God’s eternal purpose for Christians is that we be conformed to the image of His son (Rom.8:29). Accomplishing this goal will require correcting those things that are amiss, changing our character, and adjusting our direction. Along the way we are going to confront problems. Just when we think we have conquered one set of problems, we encounter a whole new set of problems. Problem solving through the life of the Christian is a constant. Therefore, how do we go about solving problems?

     As Christians we look to God’s words for answers to our problems. That’s good, we need to know what the Bible says. But before we ever go to the Bible, some other things must take place first. Most of the time, we do not fail to solve our problems because we can’t understand what the Bible says. If we have some basic attitudes in place first, almost every problem will be easily resolved. Our success is virtually guaranteed before we ever begin to investigate what the Bible has to say. Conversely, if we do not have these attitudes in place, it is equally certain, no matter how much investigating we do, the problem will not be successfully solved.

     Our Lord was asked, “Which is the greatest commandment in the law?” (Matt. 22:37). That is, which one can I zero in on and ignore all the others. The question was exclusive, but Jesus gave an inclusive answer: “Thou shalt Love the Lord thy God…” The idea of “love the Lord your God” means to treasure or to value God. Before we open our Bible to help us deal with any problem, we must first settle the matter of our attitude toward God. The word that reoccurs in scripture that addresses this attitude is godliness. Godliness is not “God-like” but a reverence for God. Respect for God is fundamental. When we esteem God we will esteem God’s book and what God says will make a difference.

     Continuing His answer to the lawyer, our Lord said, “Thou shalt love thy neighbor….” Once respect for God is functioning then we can move to a treasuring of our neighbor. Not all problems are settled by asking, “What does God think?” We must also ask, “What will the consequence of my actions be upon my neighbor?” What influence will my attitude have upon my brethren? Christians should value the well-being of their brethren. (2 Cor. 11:29). Saying, “I love you” is important but not the real test of love. Our real test comes when we are challenged to restrain our own rights. Paul demonstrated this love when he refused to eat meat for the sake of his brother’s soul (1 Cor. 8:13). He would not exercise his own rights at the cost of another’s soul. His love for a brother would not permit him to do so. Paul’s attitude demonstrates the value we must place on our brethren and their souls. Furthermore, this love for another resolves many other matters before they arise because we will put other’s needs before our own.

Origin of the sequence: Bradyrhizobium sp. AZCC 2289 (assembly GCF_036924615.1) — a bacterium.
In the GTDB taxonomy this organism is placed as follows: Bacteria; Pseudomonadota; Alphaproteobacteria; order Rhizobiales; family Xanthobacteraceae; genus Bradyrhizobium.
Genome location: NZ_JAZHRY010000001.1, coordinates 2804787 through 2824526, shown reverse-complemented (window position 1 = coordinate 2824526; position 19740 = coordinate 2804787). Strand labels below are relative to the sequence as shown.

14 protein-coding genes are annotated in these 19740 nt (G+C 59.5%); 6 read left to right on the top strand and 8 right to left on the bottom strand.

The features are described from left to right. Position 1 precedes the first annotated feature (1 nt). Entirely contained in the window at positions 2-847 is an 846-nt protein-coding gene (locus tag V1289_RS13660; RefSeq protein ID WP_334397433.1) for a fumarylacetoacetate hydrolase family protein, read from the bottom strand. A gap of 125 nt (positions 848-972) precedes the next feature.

Further, our Lord answers, “Love thy neighbor as thyself.” We ought to highly treasure ourselves, just not inordinately (Rom. 12:3). Humility does not mean we think ourselves of little value but that we put the other fellow first. Can’t we see we are worth more than all that is in the world? Understanding the difference between right and wrong is not the problem of most people. In fact, one of the major problems with drug addicts, alcoholics, and people who committed fornication is not whether they understood that those things are bad and wrong. Their real problem is they have no estimation of self that is worthwhile. Until a person sees self as worth the effort it takes to get out of the pig pen of sin that one will not make the effort to save himself. Love yourself is an important consideration in solving many problems.

     Love of God, love of neighbor and love of self are fundamental. When these attitudes are functioning, then we can go to the Bible and do our investigation. The successful resolution of most problems is insured. But if these are not functioning or if we reverse them, we can analyze all the details of Greek grammar we want and when we get through we still will not have resolved the problems. The solution, most of the time, is in our attitude, not in specifics. Consequently, when our Lord answered the lawyer by telling him to “Love the Lord thy God with all thy heart, and with all thy soul, and with all thy mind… and …thy neighbor as thyself,” He was giving us a basis for sound spiritual judgment.